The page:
microns vs. Rambus: Are any of the chips a buy right now?

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Micron Technology, Inc. (NASDAQ:MU) and Rambus Inc. (NASDAQ-RMBS) are involved in the manufacture of memory chips. Micron actually manufactures and sells the complete chip modules (as shown in the image above), while Rambus manufactures components and licenses IP (Intellectual Property) that are used in the modules themselves. In fact, Micron is one of the largest customers of RMBS.

This is what RMBS specializes in:

Join Rambus at IntelON and see a demo of our DDR5 Register Clock Controller (RCD), Serial Presence Detect (SPD), and Temperature Sensor (TS) that enable new levels of performance in DDR5 memory modules for servers, storage systems and PCs. Font: Yahoo Finance

Looking at its 1-year revenue trends, RMBS has far outperformed MU with a 29% revenue increase versus a much lower 4% for Micron.


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On a longer 3 year basis, RMBS has increased its revenue by 86% compared to Micron’s 49%.


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I have written 39 articles on MU in the last 7+ years, often comparing their perspectives to other chip companies, such as my most recent article: AMD vs. Micron: Which stock is the winner at the end of 2023?

In this article, I will compare the current state of both companies and present an investment recommendation for both.

financial metrics

Although technically in the same memory chip submarket, Micron and Rambus have a big difference in size.

The most notable is the Revenue (Line 2) which shows that Micron has 75 times more revenue than Rambus.

But Rambus does have some advantages, such as a large gross margin advantage (line 4) of 81% to 45% mainly due to Rambus’s high IP sales as a percentage of its total revenue.

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But the margin metrics look different when you compare them to the relative prices of the two stocks in terms of GM (gross margin) percentage of MV (market value) and EV (enterprise value). In that case, MU looks much better with a 23% MV and EV Gross Margin (Lines 6 and 7) compared to RMBS’s rather paltry 9%.

That would indicate that Rambus shares may be overvalued in relative terms.

But if you compare the P/E ratio (line 11) and the FCF price (line 16), both make Rambus look undervalued relative to MU’s current valuation.

However, over the last 5 years, RMBS has consistently had a much higher price/sales ratio likely due to its IP product lines giving it a gross margin advantage. Therefore, RMBS’s price advantage is historically based and can be justified by its wide margins.


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Analyst ratings are high for both MU and RMBS, but not as high for Quants.

If we look at Seeking Alpha plus Wall Street analysts combined, we can see that both stocks are highly recommended with a combined score of 46 buys and only 5 sells.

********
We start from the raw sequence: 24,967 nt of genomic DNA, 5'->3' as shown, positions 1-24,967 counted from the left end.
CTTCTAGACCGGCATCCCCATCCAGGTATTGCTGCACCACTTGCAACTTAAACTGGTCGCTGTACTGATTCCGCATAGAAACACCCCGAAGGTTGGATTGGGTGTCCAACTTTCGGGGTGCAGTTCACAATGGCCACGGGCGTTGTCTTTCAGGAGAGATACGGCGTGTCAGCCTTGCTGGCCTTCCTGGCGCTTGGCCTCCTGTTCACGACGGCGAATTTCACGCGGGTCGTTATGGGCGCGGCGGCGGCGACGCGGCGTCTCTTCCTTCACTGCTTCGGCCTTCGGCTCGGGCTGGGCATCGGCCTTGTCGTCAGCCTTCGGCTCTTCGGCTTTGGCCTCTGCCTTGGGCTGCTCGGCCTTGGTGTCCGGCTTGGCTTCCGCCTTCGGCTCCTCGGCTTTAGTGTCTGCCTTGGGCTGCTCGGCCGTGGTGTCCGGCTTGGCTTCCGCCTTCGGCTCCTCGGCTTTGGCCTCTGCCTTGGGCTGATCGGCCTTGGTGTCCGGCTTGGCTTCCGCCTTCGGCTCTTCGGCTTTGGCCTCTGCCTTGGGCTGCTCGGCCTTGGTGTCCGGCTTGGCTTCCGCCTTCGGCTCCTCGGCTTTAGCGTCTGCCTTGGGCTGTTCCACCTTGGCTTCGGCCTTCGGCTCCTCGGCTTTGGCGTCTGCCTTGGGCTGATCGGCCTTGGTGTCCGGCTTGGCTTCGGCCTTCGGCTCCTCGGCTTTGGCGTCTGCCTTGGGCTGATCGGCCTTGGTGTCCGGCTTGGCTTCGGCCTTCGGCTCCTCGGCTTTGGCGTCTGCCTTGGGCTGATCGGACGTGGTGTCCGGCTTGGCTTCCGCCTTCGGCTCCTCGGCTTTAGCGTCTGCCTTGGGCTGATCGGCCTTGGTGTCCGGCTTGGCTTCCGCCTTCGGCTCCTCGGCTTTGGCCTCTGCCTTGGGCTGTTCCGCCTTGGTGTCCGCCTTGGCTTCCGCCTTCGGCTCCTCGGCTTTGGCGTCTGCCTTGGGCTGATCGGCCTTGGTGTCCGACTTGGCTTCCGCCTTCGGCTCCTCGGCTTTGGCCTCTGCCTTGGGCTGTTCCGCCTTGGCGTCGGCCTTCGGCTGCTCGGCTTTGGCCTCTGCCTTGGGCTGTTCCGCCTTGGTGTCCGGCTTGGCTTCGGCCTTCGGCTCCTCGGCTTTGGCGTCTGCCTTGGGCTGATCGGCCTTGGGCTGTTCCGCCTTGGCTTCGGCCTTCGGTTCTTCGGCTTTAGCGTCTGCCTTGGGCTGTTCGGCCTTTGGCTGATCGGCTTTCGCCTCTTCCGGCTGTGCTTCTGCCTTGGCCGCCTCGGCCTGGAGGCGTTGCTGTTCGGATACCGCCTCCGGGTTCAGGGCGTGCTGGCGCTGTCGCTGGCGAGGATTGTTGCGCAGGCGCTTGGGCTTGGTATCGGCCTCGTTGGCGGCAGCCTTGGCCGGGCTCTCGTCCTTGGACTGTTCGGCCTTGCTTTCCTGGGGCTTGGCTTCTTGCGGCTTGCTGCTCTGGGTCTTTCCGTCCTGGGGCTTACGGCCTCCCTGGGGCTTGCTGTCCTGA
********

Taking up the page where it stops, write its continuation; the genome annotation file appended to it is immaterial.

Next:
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But the Quants have called Hold mediocre.


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Rambus sells products and IP to all the major DRAM manufacturers

When it comes to memory products, Micron is second only to Samsung (OTCPK: SSNLF) which, of course, uses tons of memory in its own products. SK Hynix is ​​also in the race for volume.



And guess who Rambus’s main customers are?

We have a high degree of income concentration. Our top five customers for each reporting period represented approximately 56%, 46%, and 45% of our revenues for the years ended December 31, 2021, 2020, and 2019, respectively. By 2021, revenue from Micron, Samsung and SKhynix each represented 10% or more of our total revenue. Source: Rambus 10-K

But Micron also relies on a small number of customers:

In each of the last three years, approximately half of our total revenue has come from our top ten customers. A disruption in our relationship with any of these customers could adversely affect our business. Source: Micron 10-K

Neither company did well in the last recession

If you’re worried, like I am, about a recession looming in the next year or 18 months, knowing how a company fared in the last downturn can give you an investment perspective.

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December 2007 to June 2009 is the last recognized recessionary period and both Micron (39% down) and Rambus (36% down) performed poorly, which makes a lot of sense as Rambus sales depend on Micron and others. DRAM manufacturers.

So neither company would be a choice if a recession looms.


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As seen earlier in the Overview section, over the past 1-3 years, Micron’s revenue has decreased and Rambus’ revenue has increased.

The other issue is how cyclical Micron’s business and revenues have been over long periods of time.

For a high-tech comparison, here’s Micron’s 10-year revenue chart versus AMD and it’s easy to see the breadth of MU’s revenue. This is because the memory business is very commodity-like compared to, say, the CPU business. You might also wonder if that last little dip shown by the red arrow on the 10-year chart is the start of a new down cycle.


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The obvious investment question is whether now is the time to buy either of these two memory chip companies considering the state of the world with chip and logistics problems, very high inflation and war in Europe for the first time in decades. Personally, I’m very wary of high-tech stocks like Micron and Rambus.

Micron is a sale and Rambus is a hold.

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